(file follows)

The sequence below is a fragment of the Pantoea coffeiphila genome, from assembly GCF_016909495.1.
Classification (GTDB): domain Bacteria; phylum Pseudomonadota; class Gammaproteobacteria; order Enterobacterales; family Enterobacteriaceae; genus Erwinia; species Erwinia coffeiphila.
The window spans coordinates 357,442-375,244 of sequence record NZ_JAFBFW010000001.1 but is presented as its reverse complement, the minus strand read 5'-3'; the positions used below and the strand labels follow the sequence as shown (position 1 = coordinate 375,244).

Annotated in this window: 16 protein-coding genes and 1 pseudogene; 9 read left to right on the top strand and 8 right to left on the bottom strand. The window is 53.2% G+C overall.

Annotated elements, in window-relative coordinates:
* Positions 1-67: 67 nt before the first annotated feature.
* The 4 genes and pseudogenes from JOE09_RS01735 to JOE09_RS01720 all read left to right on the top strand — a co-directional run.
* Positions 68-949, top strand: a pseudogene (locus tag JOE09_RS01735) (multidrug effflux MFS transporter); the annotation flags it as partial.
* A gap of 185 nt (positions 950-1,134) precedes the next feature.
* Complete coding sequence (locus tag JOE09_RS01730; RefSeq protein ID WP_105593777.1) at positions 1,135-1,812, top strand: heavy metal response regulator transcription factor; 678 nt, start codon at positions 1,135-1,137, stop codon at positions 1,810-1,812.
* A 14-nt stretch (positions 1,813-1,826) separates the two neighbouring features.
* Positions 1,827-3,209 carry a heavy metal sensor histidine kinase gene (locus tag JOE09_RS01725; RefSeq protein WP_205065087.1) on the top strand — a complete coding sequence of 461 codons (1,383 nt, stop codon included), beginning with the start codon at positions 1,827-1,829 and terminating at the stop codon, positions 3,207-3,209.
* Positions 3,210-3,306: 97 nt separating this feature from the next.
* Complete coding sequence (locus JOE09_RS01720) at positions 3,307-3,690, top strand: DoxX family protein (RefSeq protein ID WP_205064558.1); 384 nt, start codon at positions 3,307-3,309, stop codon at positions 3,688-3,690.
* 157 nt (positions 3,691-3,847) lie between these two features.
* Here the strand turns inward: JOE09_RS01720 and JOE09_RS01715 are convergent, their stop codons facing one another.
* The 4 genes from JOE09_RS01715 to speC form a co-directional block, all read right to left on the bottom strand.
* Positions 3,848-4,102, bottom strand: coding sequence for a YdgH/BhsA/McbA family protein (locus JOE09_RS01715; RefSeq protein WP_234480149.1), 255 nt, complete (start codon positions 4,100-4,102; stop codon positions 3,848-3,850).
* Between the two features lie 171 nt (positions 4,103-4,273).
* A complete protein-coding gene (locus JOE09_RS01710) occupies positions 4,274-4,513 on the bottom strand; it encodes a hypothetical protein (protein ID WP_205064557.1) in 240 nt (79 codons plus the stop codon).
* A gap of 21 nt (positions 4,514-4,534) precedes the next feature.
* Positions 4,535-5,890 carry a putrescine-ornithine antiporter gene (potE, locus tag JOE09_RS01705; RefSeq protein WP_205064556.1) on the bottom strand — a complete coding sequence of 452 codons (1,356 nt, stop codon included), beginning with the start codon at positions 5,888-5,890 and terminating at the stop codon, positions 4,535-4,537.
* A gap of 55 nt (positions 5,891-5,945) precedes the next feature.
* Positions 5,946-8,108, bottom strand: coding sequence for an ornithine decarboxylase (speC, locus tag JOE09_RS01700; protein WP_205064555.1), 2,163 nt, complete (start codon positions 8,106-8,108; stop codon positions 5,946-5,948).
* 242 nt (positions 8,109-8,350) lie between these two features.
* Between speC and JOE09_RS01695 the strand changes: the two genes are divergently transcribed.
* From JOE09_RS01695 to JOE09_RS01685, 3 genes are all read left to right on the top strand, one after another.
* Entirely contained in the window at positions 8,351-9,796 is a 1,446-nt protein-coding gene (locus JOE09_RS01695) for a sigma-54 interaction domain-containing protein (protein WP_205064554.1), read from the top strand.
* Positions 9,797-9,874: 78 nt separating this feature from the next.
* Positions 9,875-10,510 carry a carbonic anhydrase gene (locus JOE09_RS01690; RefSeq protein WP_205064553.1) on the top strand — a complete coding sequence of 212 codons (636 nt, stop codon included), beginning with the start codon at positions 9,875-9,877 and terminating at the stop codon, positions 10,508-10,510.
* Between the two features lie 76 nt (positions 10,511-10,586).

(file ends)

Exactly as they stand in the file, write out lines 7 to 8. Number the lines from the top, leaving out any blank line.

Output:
* The 4 genes and pseudogenes from JOE09_RS01735 to JOE09_RS01720 all read left to right on the top strand — a co-directional run.
* Positions 68-949, top strand: a pseudogene (locus tag JOE09_RS01735) (multidrug effflux MFS transporter); the annotation flags it as partial.